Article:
Porosity and Permeability Lab - PDF
Students test the porosity and permeability of sand, gravel, and clay. Objectives: clay or very fine soil Assemble the rest of the lab equipment and divide equipment for each . Arlington, VA: National Science Teachers Association,. In this lab, we will test the permeability and porosity of sand, gravel, and soil. . What do you think causes the difference in time that it takes water to pass. 5. Which type of soil do you think plants would most successful at obtaining water in? 6. Permeability is also related to Porosity. What is the relationship?.
Fill the same cup with sand up to the mark you drew. Pour the ml of water slowly into the sand. Stop when the water level just reaches the top of the sand. Record the amount of water left in the graduated cylinder in the right column. Calculate the pore space by subtracting the amount left in the graduated cylinder from the original mL. Repeat steps with the pea gravel and yard soil. Place the same amount of sand in the cup with a hole in the bottom. Get a timer ready.
Porosity and Permeability Lab
Hold the cup over a beaker to catch the water. Pour the entire ml of water quickly into the cup of sand. Start recording as soon as the water hits the sand.
Stop timing as soon as the first drop of water comes out of the hole in the bottom. Record how many seconds it takes for the water to reach the bottom. Repeat steps with the pea gravel and soil. This water is frequently pumped up using water wells and used for humans and livestock. Groundwater from Texas aquifers is used for irrigation, city use, manufacturing, and livestock production.
Pumping water from many aquifers in Texas has resulted in a significant lowering of the water table. The water table is the upper surface of ground water below which the soil or rocks are permanently saturated with water and where the pressure of water in the soil equals the pressure of the atmosphere.
LAB: Soil Porosity and Permeability
The water table fluctuates with the seasons and from one year to another based on how much precipitation has fallen, how much has been pumped out for human use and how much is used by plants and animals. Using a blue marker, trace the solid and dotted line labeled water table in the diagram below.
Less permeable rock below an aquifer that keeps groundwater from draining away is called a confining layer color the confining layer with a yellow pencil. The water held within the pores of the sand, soil, and clay above the confining layer is called an aquifer color the upper aquifer with a light blue pencil. Sometimes, deeper in the ground is an impermeable layer color the impermeable layer with a dark brown pencil.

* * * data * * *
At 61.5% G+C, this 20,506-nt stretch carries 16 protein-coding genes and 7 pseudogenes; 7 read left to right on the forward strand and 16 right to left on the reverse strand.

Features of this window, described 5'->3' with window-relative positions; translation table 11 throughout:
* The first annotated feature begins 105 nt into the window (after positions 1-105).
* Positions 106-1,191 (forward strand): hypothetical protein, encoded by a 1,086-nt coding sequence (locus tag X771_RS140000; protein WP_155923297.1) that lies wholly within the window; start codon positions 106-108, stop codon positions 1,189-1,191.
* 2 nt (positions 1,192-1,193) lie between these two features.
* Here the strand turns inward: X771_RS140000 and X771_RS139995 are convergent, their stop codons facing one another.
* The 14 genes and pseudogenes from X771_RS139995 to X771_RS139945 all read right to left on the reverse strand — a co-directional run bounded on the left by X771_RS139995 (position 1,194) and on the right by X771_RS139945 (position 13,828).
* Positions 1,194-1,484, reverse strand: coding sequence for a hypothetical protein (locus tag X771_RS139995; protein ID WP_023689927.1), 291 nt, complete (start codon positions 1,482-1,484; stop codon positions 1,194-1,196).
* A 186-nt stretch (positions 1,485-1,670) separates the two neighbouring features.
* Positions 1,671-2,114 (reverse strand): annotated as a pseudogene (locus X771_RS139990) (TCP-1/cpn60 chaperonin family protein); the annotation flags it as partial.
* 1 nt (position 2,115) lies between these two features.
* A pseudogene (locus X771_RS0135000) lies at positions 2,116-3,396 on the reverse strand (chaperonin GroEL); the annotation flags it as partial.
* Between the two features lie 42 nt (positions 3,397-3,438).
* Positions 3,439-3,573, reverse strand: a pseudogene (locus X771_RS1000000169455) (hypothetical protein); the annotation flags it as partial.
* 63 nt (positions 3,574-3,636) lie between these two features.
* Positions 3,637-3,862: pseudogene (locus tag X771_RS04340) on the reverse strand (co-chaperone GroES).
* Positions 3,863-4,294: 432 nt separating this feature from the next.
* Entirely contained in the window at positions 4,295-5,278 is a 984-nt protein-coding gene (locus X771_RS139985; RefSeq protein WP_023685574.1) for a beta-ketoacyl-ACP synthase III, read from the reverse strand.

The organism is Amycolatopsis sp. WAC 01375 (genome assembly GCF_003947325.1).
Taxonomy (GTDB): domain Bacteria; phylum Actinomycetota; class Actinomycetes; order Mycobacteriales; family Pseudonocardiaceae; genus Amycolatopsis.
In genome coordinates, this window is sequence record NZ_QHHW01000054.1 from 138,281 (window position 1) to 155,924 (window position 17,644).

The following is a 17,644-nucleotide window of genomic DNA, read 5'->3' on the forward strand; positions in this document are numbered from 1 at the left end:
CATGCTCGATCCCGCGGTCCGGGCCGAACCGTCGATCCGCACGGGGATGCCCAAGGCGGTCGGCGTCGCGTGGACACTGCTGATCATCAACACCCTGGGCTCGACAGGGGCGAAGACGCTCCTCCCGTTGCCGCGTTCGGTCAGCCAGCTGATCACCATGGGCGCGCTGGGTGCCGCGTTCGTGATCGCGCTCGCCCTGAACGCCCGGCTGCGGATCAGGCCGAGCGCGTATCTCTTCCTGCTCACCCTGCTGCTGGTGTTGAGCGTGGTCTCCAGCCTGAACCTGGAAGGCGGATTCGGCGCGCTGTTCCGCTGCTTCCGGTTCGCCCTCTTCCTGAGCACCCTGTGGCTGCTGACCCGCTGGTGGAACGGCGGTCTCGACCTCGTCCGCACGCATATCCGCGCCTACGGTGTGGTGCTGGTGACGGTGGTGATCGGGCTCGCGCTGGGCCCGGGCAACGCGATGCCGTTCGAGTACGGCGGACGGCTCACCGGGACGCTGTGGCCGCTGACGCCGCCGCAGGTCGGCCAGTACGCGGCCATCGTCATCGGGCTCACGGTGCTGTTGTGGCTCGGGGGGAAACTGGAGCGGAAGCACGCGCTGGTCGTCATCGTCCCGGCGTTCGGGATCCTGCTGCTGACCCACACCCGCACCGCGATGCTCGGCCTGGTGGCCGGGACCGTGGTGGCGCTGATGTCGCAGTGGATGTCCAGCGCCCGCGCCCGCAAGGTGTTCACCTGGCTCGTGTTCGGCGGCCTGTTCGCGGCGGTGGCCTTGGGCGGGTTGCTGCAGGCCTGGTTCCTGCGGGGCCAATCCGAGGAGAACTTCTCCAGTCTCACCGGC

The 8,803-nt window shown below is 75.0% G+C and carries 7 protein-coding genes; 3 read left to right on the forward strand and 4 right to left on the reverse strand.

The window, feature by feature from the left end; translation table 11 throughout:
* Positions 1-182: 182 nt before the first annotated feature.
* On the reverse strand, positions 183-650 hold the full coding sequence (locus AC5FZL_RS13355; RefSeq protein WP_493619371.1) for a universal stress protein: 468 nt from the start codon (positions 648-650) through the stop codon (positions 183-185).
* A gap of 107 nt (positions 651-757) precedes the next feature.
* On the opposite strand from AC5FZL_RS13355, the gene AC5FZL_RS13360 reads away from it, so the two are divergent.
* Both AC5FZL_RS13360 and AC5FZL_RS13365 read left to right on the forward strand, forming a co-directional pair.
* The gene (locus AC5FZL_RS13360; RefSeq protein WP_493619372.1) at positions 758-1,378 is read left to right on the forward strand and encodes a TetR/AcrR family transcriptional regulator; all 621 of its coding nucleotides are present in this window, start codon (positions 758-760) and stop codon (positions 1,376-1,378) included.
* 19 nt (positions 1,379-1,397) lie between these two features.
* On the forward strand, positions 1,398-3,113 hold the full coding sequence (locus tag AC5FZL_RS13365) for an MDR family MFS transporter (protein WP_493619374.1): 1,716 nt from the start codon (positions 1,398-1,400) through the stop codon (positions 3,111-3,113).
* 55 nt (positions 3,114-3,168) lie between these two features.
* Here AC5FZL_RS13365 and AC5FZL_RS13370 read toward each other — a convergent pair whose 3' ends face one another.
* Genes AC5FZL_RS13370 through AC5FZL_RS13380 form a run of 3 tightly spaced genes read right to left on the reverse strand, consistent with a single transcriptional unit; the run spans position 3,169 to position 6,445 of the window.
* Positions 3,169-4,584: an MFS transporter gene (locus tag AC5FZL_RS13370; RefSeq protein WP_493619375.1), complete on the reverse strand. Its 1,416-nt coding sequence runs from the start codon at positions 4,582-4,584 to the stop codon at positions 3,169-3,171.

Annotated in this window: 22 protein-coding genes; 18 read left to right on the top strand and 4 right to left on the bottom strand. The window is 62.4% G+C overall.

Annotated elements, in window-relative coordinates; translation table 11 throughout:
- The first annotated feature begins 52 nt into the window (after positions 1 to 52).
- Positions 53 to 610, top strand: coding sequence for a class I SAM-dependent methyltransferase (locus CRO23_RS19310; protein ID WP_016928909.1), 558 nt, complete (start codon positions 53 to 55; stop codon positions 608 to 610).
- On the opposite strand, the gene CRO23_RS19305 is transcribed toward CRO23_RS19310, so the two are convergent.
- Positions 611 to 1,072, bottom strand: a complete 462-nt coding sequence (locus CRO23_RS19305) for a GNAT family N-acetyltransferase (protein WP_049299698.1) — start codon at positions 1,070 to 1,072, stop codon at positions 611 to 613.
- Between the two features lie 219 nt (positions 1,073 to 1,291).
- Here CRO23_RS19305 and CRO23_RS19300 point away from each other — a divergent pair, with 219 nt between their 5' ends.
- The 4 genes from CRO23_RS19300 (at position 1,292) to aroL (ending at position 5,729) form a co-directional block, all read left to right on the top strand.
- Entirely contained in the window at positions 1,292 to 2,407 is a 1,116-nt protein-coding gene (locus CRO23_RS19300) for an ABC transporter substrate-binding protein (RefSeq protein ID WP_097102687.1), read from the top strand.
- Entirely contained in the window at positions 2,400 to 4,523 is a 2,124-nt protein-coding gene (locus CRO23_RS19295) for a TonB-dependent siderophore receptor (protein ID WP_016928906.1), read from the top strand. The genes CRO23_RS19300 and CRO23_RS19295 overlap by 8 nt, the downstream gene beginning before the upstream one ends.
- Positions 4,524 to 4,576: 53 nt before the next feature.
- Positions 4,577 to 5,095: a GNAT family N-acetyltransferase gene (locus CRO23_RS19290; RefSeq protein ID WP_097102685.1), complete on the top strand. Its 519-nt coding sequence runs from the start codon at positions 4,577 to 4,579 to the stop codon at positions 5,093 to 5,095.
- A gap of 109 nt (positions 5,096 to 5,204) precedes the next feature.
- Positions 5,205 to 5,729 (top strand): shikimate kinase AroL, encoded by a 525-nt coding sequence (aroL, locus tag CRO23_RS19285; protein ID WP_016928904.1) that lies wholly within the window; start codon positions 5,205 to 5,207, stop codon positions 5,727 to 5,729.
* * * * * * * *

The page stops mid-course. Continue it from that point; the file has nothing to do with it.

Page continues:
When water is trapped between the confining layer and the impermeable layer, it forms an artesian aquifer color the lower aquifer with a dark blue pencil. How does soil type affect the movement of groundwater? Groundwater is water that moves through soil and rocks below Earth's surface. When groundwater moves through soil, the structure of the soil affects its movement. Groundwater moves through the spaces between soil particles.
These spaces are called pores. Not all soils have the same amount of pore space. The amount of pore space, or porosity depends on the number and size of pores in soil. If the pores in soil are all connected, allowing water to pass through them.
This means that soil is permeable.
The ease with which water moves through the soil is called permeability. Explain porosity and permeability in your own words. Porosity — Permeability - A soil with high porosity and many small pores can hold a lot of water, but it takes longer for the water to enter all the pores. This means that when a soil has higher porosity it has lower permeability.
Porosity and Permeability Lab | Inam Ali - dayline.info
Record all data in the data table and be sure to answer all questions. Describe the appearance and texture of each soil type: The sample that had the highest drainage rate and retained the least amount of water was the most permeable.
Which sample does this describe? Why can some soil samples hold more water than others? Why are pore spaces in soil important to plants and organisms that live there?
Porosity and Permeability Lab
Compare the permeability of these samples with their porosity. The sample that retained the most amount of water had the highest porosity. Was the most permeable sample the most porous as well? Which of these samples would you want to use for planting purposes?